"It is anticipated Major Kira Nerys, Lt. Commander Jadzia Dax and Chief Medical Officer Doctor Julian Bashir will be called as witnesses for the prosecution of Chief O'Brien on all military and criminal counts. The likelihood of required testimony for criminal prosecution only extends to the Cardassian civilian exile Elam Garak, as has the Ferengi Alliance been notified of the potential value of the civilian Quark agreeing to testify. Both civilians are to be immediately placed in protective custody until the determination has been made and the date of trial set. The Federation Assembly assumes the responsibility from you of advising First Minister Shakaar of the matter of his representative Doctor Lange in its entirety, reserving for First Minister his right to assign any investigator or team of investigators to assist or replace Chief Constable Odo. You will be notified as to First Minister Shakaar's decision in this, and any other matter. Including his right to remove Doctor Lange from Doctor Bashir's medical care. This is not anticipated and will be discouraged by the Federation panel of Physicians, if necessary, on behalf of Doctor Lange, who is a Human Neutral with her recognized home world being that of Federation colony Martian Colony 3, not Bajor Prime. Do you have any questions, Captain?"

"Somewhat awkward," Bashir prefaced explaining his request to the grey, scholarly face of Doctor Tracy Sorge on screen from Bajor.

"According to whom?" Sorge's personality was unchanged from the brusque man Bashir met the other day. "You, me, or Chancellor Gowron?"

"Chancellor Gowron…" Bashir said. "Oh, you mean the Klingon cadavers."

Sorge wasn't quite sure what else he would mean. "Spent half the night for a pat on the back and to be shown the door. Had a feeling someone might be calling me to come back."

"Oh," Bashir said. "Well, yes, we are -- or rather I am. Though, no, the request for a second forensic opinion is not to do with the Klingon officers. It's to do with Doctor Lange. Doctor Janice Lange," his hazel eyes stared wide into Sorge's narrowing inspection. "There's been another assault against the conference delegation, I'm sorry to say. And, yes, this time it would be Doctor Lange, as well as Chief O'Brien -- "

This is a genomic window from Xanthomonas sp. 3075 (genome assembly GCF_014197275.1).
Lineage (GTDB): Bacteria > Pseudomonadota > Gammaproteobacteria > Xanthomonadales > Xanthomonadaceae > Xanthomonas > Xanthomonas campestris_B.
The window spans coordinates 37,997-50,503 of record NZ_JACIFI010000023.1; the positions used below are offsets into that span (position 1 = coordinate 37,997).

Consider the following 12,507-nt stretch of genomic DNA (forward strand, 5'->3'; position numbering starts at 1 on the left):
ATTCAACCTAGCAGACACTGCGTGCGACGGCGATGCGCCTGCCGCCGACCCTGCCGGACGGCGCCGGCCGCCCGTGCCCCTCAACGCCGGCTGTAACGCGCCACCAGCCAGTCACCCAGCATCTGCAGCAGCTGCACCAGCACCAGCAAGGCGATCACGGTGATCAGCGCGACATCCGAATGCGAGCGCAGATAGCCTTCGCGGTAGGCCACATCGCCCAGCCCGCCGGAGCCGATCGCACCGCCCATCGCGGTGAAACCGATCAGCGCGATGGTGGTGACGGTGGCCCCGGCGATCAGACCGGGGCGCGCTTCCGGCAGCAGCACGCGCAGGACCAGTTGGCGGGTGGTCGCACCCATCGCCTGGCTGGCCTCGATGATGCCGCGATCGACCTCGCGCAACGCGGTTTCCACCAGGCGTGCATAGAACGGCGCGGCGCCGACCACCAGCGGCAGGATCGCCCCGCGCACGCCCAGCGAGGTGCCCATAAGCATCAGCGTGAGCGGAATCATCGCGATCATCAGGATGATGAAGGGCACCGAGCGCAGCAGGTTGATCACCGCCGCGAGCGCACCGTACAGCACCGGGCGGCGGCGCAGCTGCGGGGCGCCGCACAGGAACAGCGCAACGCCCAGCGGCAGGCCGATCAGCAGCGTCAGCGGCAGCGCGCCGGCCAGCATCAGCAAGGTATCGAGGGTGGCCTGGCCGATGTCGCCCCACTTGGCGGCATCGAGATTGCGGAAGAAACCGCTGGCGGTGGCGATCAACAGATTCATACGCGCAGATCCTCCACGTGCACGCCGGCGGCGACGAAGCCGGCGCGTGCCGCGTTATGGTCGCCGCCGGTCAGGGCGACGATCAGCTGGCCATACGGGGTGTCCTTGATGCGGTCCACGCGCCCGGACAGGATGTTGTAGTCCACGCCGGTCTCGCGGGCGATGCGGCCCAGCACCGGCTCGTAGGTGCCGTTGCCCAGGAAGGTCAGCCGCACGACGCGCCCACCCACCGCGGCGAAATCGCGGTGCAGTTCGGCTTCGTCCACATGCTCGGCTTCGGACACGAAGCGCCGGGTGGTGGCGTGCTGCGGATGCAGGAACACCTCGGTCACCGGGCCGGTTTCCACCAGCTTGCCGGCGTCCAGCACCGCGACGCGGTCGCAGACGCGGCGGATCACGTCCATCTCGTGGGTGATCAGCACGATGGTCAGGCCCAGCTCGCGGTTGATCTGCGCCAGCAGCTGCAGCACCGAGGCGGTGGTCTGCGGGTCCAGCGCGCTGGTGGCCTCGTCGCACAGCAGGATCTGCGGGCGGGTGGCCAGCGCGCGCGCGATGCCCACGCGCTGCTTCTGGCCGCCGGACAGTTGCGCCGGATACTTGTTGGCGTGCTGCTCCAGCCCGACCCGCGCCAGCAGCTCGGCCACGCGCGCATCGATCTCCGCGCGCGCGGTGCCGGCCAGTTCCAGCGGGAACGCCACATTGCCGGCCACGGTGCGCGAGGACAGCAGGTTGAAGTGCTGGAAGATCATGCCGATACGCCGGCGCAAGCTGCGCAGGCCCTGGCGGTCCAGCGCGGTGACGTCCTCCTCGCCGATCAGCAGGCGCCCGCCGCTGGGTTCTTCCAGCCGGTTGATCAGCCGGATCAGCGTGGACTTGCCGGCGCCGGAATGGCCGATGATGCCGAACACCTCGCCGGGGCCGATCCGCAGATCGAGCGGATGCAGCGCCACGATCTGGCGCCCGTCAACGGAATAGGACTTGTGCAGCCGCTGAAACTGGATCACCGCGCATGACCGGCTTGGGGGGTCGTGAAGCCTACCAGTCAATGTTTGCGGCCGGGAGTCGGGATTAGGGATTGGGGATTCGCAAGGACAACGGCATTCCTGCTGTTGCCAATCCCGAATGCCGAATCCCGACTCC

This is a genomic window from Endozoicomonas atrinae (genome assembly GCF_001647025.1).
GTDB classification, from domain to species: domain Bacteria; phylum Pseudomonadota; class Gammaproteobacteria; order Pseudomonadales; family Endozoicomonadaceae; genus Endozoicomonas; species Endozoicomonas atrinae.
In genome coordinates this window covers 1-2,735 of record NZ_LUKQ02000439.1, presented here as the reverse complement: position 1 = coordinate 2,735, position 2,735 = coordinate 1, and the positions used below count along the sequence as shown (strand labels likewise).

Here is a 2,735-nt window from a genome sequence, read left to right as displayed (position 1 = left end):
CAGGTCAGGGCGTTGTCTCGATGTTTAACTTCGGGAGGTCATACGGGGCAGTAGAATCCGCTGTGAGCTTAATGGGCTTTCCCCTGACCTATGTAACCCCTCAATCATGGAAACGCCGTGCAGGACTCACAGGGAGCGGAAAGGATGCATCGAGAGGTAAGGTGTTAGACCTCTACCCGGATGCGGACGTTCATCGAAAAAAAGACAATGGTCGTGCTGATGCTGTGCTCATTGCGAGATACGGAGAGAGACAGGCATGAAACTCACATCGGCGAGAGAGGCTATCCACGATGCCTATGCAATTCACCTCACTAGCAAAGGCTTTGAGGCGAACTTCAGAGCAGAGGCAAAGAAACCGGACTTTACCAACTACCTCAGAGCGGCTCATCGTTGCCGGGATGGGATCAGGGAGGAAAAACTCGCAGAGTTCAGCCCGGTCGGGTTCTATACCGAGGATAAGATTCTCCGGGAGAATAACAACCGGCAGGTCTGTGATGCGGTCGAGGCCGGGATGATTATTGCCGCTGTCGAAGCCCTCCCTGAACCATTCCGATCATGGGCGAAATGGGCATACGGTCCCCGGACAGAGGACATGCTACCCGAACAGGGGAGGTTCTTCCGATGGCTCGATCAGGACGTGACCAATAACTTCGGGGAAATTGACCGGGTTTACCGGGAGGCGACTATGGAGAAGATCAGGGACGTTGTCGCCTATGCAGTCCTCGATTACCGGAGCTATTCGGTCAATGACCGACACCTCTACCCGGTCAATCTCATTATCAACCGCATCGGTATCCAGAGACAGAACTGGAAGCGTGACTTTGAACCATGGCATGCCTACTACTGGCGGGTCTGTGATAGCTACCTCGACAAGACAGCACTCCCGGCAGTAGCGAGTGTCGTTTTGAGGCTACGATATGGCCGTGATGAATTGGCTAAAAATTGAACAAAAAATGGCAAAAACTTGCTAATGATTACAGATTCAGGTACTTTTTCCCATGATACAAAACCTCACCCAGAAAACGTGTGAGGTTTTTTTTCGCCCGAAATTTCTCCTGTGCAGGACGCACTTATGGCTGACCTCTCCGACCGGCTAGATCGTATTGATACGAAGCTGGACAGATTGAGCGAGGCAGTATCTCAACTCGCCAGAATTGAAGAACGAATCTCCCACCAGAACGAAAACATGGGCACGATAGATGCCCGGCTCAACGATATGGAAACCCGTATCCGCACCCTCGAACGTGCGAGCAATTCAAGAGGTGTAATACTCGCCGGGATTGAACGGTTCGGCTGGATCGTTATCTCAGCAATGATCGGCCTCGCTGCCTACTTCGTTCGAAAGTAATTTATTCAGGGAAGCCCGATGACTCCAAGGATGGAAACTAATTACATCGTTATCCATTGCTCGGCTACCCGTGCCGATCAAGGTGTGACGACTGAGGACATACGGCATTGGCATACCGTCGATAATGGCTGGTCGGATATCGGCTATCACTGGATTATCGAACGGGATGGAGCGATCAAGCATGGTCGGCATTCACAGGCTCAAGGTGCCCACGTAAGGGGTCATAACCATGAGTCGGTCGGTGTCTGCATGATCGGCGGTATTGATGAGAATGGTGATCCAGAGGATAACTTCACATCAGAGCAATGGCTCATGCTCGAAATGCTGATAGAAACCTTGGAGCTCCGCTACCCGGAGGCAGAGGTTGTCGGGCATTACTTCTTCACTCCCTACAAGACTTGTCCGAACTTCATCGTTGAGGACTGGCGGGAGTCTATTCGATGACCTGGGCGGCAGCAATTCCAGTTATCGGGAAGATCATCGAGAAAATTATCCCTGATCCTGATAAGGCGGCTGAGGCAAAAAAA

"We're on our way." Sorge's interruption was also its usual abrupt.

"Yes, thank you," Bashir hastened to accept before the transmission was severed. "However, I do have one other request -- "

"Make it quick."

"For a counselor," Bashir made it as quick and short as possible. "A recommendation, actually -- "

"A counselor?"

Bashir had this mental image of Sorge sticking his finger in his ear to help clear the canal. "For Doctor Lange. Perhaps I should clarify, Janice is alive -- "


"Veronica?" Bashir repeated to a softer, grey-haired figure with troubled, though pleasant blue eyes, moving into the foreground of the screen to stand at Sorge's side; he smiled. "Yes, of course. Your wife; Doctor Veronica Sorge. And that's remarkably thoughtful. However, the recommendation I had in mind would be a counselor particularly knowledgeable in the area of violative assault -- "

"Physical?" Sorge charged.

"Yes, actually," Bashir agreed with a sigh. "As perhaps I should clarify, that while Doctor Lange is alive, she is critical. Extremely critical -- "

"Veronica," Sorge assured. "We're out in the middle of a wilderness, Doctor, that's been under siege from some Empire or another for the last hundred or so years. On a planet that most never even heard of six years ago. I could name a thousand species less inhibited than we are. Not one of them any more willing to have something taken away from them that they had no intention of giving. We're on our way."

"Yes, thank you," Bashir said to himself as Sorge signed off. "Perhaps I should have also clarified it would be appreciated if the counselor could, in addition, interview the Chief. But perhaps that could wait, you're right."

"Overhead lighting," Odo could explain O'Brien's 'blue skies' possibly, as Bashir could probably explain the coloration as a refractory error; most of the room furnishings were of a muted silver tone, or gray.